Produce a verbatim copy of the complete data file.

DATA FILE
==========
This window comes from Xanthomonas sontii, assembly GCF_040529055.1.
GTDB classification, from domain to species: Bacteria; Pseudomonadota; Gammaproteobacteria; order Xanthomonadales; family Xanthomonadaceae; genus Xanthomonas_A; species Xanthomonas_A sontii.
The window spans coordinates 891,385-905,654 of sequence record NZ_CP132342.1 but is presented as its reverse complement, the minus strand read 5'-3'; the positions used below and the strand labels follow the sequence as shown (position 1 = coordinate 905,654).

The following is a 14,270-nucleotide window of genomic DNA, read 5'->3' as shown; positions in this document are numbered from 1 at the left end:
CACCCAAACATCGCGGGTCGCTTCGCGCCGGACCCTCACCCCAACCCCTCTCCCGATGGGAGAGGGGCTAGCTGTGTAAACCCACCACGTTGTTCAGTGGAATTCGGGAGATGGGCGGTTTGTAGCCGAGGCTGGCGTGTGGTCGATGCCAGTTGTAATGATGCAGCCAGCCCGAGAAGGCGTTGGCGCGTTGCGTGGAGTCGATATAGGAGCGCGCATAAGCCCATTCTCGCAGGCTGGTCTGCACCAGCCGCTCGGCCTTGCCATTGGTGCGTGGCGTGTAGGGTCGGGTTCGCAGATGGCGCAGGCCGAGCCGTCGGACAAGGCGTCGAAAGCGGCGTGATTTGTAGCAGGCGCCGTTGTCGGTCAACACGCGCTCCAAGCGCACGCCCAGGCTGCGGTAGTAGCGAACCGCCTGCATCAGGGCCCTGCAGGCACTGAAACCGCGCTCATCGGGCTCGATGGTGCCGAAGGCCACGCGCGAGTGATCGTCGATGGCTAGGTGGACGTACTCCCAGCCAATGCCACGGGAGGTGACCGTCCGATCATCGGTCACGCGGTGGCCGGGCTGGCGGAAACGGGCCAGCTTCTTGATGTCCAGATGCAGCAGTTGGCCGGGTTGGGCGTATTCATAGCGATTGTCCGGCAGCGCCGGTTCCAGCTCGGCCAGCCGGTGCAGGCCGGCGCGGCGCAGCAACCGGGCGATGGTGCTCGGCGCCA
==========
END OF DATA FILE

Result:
This window comes from Xanthomonas sontii, assembly GCF_040529055.1.
GTDB classification, from domain to species: Bacteria; Pseudomonadota; Gammaproteobacteria; order Xanthomonadales; family Xanthomonadaceae; genus Xanthomonas_A; species Xanthomonas_A sontii.
The window spans coordinates 891,385-905,654 of sequence record NZ_CP132342.1 but is presented as its reverse complement, the minus strand read 5'-3'; the positions used below and the strand labels follow the sequence as shown (position 1 = coordinate 905,654).

The following is a 14,270-nucleotide window of genomic DNA, read 5'->3' as shown; positions in this document are numbered from 1 at the left end:
CACCCAAACATCGCGGGTCGCTTCGCGCCGGACCCTCACCCCAACCCCTCTCCCGATGGGAGAGGGGCTAGCTGTGTAAACCCACCACGTTGTTCAGTGGAATTCGGGAGATGGGCGGTTTGTAGCCGAGGCTGGCGTGTGGTCGATGCCAGTTGTAATGATGCAGCCAGCCCGAGAAGGCGTTGGCGCGTTGCGTGGAGTCGATATAGGAGCGCGCATAAGCCCATTCTCGCAGGCTGGTCTGCACCAGCCGCTCGGCCTTGCCATTGGTGCGTGGCGTGTAGGGTCGGGTTCGCAGATGGCGCAGGCCGAGCCGTCGGACAAGGCGTCGAAAGCGGCGTGATTTGTAGCAGGCGCCGTTGTCGGTCAACACGCGCTCCAAGCGCACGCCCAGGCTGCGGTAGTAGCGAACCGCCTGCATCAGGGCCCTGCAGGCACTGAAACCGCGCTCATCGGGCTCGATGGTGCCGAAGGCCACGCGCGAGTGATCGTCGATGGCTAGGTGGACGTACTCCCAGCCAATGCCACGGGAGGTGACCGTCCGATCATCGGTCACGCGGTGGCCGGGCTGGCGGAAACGGGCCAGCTTCTTGATGTCCAGATGCAGCAGTTGGCCGGGTTGGGCGTATTCATAGCGATTGTCCGGCAGCGCCGGTTCCAGCTCGGCCAGCCGGTGCAGGCCGGCGCGGCGCAGCAACCGGGCGATGGTGCTCGGCGCCA